Former Sam Houston defensive back Dax Swanson became the fourth Bearkat to earn a Super Bowl ring as a member of the New England Patriots.
The All-American and two-time All-Southland Conference player who helped lead Sam Houston to back-to-back Southland Conference titles and FCS National Championship game appearances in 2011 and 2012 has spent the 2014 season as a member of the New England Patriots practice squad.
He joins George Wright, Mike Nelms and Greg Studdard in that elite group.
Wright received his ring after the Colts defeated the Cowboys in Super Bowl V. Nelms set a Super Bowl record for most punt returns as the Redskins beat Miami in Super Bowl XVII. John Solomon earned a ring as a member of the Packers who topped New England in Super Bowl XXXI.
Like many fans, Swanson would have called for a handoff to Marshawn Lynch on the Seattle Seahawks’ final offensive play of Super Bowl XLIX on Sunday.
“I was shocked,” Swanson said. “I think they thought we would expect that and there wasn’t that much time left. I don’t know why (they passed it). I think I would have tried to run it if I was the offensive coordinator. They didn’t and we made them pay for it.”
Swanson’s NFL journey has been precarious at times since he finished his collegiate career with 14 interceptions, which is the most in Sam Houston State football history.
After going undrafted in 2013, Swanson was signed by the Indianapolis Colts and then released later in the season. He spent the rest of the season on the San Francisco 49ers practice squad.
Although he didn’t know it at the time, that’s when his preparation for Super Bowl XLIX began. During the Patriots’ preparation for the Seahawks, Swanson was often tasked with playing the role of Seattle’s All-Pro cornerback Richard Sherman.
He began studying Sherman during his time with the 49ers, as the teams met three times during the 2013 season.
“I was kind of simulating him and trying to show how he would play certain things,” Swanson said. “From San Francisco last year, I kind of knew how he played and the techniques he used. That wasn’t difficult.”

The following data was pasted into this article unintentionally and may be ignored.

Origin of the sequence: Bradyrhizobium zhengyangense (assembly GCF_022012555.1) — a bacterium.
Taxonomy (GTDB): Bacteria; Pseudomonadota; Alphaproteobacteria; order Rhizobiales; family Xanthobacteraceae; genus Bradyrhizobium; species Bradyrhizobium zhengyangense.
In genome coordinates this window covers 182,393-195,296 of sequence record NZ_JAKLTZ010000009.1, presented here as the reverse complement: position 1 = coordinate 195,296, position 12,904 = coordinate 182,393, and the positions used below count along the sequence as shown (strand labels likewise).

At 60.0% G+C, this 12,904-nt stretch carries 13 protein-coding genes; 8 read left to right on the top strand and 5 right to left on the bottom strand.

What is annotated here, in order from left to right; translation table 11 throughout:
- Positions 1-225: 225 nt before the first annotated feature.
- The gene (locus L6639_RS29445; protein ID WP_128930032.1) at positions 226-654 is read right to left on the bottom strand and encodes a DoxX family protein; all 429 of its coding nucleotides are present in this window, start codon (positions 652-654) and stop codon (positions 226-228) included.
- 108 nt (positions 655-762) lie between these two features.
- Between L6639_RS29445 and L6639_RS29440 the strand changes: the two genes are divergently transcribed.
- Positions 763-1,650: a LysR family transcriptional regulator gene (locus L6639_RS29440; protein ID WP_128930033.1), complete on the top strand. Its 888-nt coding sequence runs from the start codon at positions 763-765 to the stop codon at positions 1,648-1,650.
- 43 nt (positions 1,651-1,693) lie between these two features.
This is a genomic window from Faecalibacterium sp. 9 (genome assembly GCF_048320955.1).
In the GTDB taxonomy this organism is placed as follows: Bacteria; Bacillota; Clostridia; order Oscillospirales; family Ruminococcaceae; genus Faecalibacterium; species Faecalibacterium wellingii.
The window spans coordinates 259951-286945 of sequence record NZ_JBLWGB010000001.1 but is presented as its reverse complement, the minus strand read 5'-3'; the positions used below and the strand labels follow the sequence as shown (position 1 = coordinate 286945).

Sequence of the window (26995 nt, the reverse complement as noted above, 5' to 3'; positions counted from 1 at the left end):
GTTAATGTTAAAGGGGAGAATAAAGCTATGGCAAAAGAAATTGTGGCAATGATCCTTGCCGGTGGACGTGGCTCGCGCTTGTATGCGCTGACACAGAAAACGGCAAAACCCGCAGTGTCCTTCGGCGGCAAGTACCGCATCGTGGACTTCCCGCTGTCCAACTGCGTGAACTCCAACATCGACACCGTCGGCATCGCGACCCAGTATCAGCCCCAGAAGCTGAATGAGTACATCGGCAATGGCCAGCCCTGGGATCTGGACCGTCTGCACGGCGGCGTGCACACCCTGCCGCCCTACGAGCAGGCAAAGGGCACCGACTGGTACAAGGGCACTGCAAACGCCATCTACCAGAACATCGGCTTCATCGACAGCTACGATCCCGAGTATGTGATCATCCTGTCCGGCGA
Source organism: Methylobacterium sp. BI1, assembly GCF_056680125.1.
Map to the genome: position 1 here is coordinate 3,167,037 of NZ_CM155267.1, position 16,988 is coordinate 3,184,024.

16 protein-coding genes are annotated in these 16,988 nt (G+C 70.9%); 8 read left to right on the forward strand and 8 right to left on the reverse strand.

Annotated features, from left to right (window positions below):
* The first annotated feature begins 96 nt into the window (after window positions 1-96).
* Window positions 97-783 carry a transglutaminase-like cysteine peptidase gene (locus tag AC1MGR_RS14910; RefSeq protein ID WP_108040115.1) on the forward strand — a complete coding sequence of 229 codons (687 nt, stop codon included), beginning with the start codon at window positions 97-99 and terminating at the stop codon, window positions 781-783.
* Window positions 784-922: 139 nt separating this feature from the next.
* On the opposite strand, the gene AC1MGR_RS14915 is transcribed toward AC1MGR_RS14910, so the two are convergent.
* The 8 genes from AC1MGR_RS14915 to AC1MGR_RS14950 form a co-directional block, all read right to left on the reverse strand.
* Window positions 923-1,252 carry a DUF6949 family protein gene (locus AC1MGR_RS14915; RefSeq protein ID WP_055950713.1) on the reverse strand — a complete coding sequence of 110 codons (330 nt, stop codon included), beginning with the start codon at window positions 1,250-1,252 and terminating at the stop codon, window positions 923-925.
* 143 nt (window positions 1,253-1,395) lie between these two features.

Not being able to play in actual games has been difficult for Swanson. Every week he prepares as if he is going to play but doesn’t get to suit up on game day.
Studying the likes of Sherman and being a teammate of cornerback Darrelle Revis has helped Swanson develop further as a player, but he is still waiting for his chance to show what he can do in a game situation.
“It’s kind of weird because I’ve never been in that position,” Swanson said. “It’s just a time for me to better myself and better my game. It’s not bad at all. I’ve learned a lot about the NFL.”
On Sunday, he learned what it feels like to win the Super Bowl. After Patriots rookie safety Malcolm Butler intercepted a pass from Seahawks quarterback Russell Wilson to give New England the Super Bowl XLIX victory, mayhem broke out on New England’s sideline.
Swanson said he never lost faith in his teammates, even after Seahawks wide receiver Jermaine Kearse made an acrobatic catch to set Seattle up with a first–and-goal with less than a minute to play.
“I wasn’t trying to think negatively about the situation,” Swanson said. “I was just trying to think as positively as I could. Malcolm made an outstanding play and broke on the ball. That was the moment right there. The excitement of him making that play, it was wild.”
The moment, however, was bittersweet for Swanson. During training camp, his father, Henry Swanson, suffered a stroke and died at the age of 83.
After playing his entire football career dreaming of making the NFL, Swanson was unable to share being a member of a Super Bowl winning team with his father.
“I was thinking about that earlier,” Swanson said. “I wish he was here to be able to see it. I know he would love to see that be proud of me. It’s also an honor to win it the year he passed away.”
This offseason will be different for Swanson. The feeling of being a Super Bowl champion has yet to sink in, but he’s not guaranteed anything once training camp rolls around. After two seasons bouncing around the NFL, Swanson is anxious to finally make an active roster.
Being a rookie free agent, sometimes you just have to wait your turn,” Swanson said. “I’ve grown to understand that. I’m not letting it get to me. I’m preparing every day like I’m a starter. After that, whatever happens, happens.”